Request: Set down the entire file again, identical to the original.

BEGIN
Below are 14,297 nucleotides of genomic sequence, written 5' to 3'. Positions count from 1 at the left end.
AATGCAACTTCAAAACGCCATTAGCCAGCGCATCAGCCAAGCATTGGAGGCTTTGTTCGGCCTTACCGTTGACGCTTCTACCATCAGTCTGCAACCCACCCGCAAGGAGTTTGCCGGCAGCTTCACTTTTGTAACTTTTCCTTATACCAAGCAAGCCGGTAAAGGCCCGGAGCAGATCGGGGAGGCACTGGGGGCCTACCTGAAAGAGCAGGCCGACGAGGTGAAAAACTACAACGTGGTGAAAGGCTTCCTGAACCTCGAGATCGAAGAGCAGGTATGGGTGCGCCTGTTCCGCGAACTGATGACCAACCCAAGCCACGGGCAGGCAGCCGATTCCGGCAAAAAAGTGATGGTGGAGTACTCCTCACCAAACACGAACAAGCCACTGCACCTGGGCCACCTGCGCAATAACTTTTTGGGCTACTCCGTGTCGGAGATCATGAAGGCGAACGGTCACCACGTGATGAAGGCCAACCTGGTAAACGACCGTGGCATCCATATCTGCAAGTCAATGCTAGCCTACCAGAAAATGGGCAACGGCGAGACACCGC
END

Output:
Below are 14,297 nucleotides of genomic sequence, written 5' to 3'. Positions count from 1 at the left end.
AATGCAACTTCAAAACGCCATTAGCCAGCGCATCAGCCAAGCATTGGAGGCTTTGTTCGGCCTTACCGTTGACGCTTCTACCATCAGTCTGCAACCCACCCGCAAGGAGTTTGCCGGCAGCTTCACTTTTGTAACTTTTCCTTATACCAAGCAAGCCGGTAAAGGCCCGGAGCAGATCGGGGAGGCACTGGGGGCCTACCTGAAAGAGCAGGCCGACGAGGTGAAAAACTACAACGTGGTGAAAGGCTTCCTGAACCTCGAGATCGAAGAGCAGGTATGGGTGCGCCTGTTCCGCGAACTGATGACCAACCCAAGCCACGGGCAGGCAGCCGATTCCGGCAAAAAAGTGATGGTGGAGTACTCCTCACCAAACACGAACAAGCCACTGCACCTGGGCCACCTGCGCAATAACTTTTTGGGCTACTCCGTGTCGGAGATCATGAAGGCGAACGGTCACCACGTGATGAAGGCCAACCTGGTAAACGACCGTGGCATCCATATCTGCAAGTCAATGCTAGCCTACCAGAAAATGGGCAACGGCGAGACACCGC